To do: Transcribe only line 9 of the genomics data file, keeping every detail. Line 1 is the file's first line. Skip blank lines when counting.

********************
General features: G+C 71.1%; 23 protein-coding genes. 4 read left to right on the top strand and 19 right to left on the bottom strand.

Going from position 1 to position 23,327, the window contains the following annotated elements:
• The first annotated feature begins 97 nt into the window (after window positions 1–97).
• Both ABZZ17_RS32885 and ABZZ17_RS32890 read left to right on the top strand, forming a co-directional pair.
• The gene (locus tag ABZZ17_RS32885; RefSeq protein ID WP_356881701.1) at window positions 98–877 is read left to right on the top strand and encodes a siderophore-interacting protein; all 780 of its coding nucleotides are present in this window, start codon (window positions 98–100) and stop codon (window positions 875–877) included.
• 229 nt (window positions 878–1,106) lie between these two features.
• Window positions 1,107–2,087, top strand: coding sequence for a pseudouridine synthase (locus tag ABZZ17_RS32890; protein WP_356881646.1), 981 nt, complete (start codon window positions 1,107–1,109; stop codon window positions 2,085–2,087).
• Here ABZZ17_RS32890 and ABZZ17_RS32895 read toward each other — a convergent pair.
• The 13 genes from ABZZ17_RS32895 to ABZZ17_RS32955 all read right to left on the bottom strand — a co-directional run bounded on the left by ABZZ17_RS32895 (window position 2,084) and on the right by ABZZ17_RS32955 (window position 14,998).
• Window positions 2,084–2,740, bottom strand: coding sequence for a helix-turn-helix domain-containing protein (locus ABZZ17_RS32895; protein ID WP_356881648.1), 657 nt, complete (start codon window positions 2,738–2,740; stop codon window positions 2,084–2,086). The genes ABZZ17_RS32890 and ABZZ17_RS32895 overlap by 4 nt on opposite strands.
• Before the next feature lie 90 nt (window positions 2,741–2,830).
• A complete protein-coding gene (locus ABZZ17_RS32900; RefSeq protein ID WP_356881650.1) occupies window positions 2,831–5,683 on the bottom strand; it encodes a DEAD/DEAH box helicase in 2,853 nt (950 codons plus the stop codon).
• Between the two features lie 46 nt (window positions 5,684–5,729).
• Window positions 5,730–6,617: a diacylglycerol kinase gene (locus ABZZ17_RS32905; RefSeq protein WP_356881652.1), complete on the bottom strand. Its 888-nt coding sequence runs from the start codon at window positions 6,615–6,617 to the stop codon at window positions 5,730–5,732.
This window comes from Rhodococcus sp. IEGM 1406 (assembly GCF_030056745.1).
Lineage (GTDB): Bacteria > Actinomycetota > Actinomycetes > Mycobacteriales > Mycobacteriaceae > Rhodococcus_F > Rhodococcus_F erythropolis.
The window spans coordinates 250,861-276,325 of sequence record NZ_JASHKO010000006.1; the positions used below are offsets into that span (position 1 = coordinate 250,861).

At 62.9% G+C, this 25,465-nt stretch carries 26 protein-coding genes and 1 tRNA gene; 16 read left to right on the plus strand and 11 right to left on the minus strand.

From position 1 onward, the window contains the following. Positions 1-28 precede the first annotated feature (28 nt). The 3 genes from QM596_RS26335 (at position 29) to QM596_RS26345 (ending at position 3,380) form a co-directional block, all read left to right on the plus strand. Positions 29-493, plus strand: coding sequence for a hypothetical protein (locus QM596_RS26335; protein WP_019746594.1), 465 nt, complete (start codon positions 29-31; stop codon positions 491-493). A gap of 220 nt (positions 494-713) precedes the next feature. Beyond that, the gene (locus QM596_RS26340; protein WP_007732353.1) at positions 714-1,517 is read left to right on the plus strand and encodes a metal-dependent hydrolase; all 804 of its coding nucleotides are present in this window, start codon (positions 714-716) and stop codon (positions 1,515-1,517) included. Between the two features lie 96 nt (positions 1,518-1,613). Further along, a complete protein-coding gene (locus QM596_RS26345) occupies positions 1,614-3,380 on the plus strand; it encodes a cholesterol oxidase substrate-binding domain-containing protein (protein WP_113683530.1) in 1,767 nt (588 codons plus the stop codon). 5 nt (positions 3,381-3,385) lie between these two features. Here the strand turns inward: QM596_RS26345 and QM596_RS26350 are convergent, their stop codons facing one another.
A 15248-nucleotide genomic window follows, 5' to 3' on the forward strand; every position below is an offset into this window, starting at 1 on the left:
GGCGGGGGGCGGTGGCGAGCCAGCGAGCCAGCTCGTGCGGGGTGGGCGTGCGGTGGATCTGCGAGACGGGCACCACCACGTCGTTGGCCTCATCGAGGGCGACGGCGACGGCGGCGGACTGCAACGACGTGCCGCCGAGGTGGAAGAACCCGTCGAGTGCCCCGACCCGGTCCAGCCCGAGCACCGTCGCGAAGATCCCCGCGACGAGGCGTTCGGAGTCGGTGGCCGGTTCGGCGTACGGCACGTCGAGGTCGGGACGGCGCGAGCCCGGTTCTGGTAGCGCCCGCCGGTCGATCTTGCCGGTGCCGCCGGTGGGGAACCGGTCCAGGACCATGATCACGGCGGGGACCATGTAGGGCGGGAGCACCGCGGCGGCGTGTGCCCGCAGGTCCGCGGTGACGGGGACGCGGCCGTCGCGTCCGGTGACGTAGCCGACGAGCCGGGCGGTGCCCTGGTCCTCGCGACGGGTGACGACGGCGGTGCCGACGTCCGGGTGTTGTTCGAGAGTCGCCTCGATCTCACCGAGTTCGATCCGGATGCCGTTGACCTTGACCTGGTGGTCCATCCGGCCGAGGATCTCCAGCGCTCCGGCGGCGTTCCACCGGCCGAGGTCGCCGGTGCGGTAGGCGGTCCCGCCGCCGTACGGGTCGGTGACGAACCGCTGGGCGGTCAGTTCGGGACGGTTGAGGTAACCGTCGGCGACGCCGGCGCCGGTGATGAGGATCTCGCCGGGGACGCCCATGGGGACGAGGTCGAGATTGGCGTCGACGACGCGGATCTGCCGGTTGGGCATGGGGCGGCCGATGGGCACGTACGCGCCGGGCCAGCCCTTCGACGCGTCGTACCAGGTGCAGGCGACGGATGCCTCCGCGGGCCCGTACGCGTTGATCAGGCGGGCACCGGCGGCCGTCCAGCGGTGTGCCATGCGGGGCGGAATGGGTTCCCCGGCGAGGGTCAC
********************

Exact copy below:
• The 13 genes from ABZZ17_RS32895 to ABZZ17_RS32955 all read right to left on the bottom strand — a co-directional run bounded on the left by ABZZ17_RS32895 (window position 2,084) and on the right by ABZZ17_RS32955 (window position 14,998).